Is the Lottery Racist? 

The largest jackpot for the Powerball lottery ticket went to a California resident this week. The odds were 1 in 292.2 million for the whopping $2.04 billion. 

Some experts have highlighted the flaws of a lottery system they say unfairly targets poor Black and brown communities. 

Lottery officials say the lone winning ticket holder of the largest lottery prize ever was sold in Altadena, California. The winner matched all six numbers. 

But despite the extremely low chances of anyone winning, state lotteries continue to market and sell tickets to low-income communities at higher rates. 

The targeted advertising campaign leads those Americans to believe it’s a quick way to build wealth, researchers say. Lottery ticket sales have jumped to $82 billion from $47 billion since 2005.

These communities targeted in ads are disproportionately made up of Black and brown people. Critics say the consequence is that marginalized people will be driven into deeper debt by a system that is transferring wealth out of their communities.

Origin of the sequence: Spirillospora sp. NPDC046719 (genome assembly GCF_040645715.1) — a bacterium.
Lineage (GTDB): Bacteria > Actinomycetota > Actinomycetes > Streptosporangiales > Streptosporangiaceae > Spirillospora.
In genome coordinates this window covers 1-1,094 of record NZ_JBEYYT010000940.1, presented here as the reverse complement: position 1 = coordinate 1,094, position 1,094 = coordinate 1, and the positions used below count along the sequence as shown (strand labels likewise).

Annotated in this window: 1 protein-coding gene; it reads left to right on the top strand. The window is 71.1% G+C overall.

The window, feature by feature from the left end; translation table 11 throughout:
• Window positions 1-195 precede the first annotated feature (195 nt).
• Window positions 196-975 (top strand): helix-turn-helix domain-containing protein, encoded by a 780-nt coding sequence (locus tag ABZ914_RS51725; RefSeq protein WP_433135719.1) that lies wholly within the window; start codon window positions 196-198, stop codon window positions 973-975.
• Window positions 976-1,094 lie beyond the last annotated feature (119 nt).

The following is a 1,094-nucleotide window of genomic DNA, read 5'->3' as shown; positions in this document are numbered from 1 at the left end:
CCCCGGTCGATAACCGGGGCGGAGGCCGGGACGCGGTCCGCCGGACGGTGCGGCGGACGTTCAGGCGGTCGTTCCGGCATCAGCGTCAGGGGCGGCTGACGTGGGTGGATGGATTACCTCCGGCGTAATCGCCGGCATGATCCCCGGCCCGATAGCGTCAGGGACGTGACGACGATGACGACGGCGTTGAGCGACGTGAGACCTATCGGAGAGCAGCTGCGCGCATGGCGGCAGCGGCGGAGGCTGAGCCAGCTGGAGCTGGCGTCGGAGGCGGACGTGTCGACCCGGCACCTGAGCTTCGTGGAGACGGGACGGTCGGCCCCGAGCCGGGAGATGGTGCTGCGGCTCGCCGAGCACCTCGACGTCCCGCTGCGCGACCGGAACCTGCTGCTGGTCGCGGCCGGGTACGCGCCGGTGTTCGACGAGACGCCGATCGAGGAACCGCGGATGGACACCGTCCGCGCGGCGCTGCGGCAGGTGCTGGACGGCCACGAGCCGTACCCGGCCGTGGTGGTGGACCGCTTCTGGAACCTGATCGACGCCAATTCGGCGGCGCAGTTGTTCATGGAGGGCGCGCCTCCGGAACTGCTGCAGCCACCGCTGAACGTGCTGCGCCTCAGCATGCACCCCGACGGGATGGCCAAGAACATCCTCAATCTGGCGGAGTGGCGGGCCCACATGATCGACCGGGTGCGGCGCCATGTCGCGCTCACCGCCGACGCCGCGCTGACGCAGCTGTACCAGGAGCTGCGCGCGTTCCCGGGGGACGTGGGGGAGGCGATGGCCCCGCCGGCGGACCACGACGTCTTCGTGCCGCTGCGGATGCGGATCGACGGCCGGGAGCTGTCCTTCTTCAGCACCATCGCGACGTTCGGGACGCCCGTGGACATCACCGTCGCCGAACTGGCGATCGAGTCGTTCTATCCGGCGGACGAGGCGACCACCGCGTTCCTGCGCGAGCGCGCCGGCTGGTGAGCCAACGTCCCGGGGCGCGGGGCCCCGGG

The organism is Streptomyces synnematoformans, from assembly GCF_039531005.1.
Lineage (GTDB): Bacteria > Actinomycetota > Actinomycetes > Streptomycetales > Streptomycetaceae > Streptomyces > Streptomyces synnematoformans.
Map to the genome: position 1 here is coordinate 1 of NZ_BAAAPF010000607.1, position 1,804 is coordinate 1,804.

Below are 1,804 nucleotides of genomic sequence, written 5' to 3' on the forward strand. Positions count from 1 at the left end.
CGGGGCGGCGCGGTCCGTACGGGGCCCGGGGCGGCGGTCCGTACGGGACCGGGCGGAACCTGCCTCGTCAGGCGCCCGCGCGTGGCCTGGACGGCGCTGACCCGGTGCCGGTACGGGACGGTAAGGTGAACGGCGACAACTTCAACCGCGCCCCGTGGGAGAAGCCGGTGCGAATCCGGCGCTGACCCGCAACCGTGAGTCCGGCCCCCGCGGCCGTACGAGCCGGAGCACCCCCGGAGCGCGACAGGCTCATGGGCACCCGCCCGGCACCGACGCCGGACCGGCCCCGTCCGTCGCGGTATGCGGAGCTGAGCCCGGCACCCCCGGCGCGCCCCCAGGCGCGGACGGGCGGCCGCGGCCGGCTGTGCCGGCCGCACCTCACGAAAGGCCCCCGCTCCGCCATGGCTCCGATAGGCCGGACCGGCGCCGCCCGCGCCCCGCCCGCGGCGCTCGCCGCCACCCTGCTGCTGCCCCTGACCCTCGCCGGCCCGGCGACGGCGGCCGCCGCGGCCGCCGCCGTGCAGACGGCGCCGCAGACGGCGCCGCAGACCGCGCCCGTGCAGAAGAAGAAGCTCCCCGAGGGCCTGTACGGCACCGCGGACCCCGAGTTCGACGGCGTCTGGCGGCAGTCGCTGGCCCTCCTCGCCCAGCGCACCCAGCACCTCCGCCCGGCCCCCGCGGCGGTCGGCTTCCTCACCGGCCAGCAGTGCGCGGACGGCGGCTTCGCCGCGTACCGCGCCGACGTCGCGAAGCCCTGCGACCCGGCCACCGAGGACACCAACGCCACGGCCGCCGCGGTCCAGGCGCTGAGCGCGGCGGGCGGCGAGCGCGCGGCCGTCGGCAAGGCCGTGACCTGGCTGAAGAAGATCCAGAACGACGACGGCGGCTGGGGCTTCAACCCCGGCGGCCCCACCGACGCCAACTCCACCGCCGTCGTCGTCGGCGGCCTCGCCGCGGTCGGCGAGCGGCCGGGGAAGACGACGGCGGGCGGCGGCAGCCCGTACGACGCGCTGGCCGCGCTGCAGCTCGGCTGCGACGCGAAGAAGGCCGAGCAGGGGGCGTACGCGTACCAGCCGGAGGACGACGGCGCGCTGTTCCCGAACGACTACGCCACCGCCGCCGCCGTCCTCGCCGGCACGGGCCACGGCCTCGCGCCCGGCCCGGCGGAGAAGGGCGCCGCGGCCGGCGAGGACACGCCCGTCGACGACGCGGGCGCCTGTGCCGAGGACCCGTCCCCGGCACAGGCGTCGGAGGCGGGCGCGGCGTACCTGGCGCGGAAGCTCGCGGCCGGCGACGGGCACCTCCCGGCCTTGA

Lotteries are regressive, meaning lower-income groups spend more of their budgets on lottery games than higher-income groups.

Research has shown that low-income gamblers tend to spend more money every year on instant scratch-off games rather than huge jackpot drawings such as Powerball. 

Experts say that the lottery preys on the poor. Les Bernal, national director for Stop Predatory Gambling, called it a form of “systemic racism” and “consumer financial fraud.” Bernal said poor people are being scammed into believing they will someday gain wealth from a winning lottery ticket.

Bernal said that lottery players are continuously paying into a lottery system that, in most cases, gives them nothing in return. A portion of lottery revenue goes to participating states that legislators can decide how to allocate.

A study by the Howard Center for Investigative Journalism found that stores selling lottery tickets are disproportionately located in poor communities of every state. 

In most cases, the money these residents spend on lottery tickets does not come back to their communities but rather to colleges and wealthier school districts, the study found.

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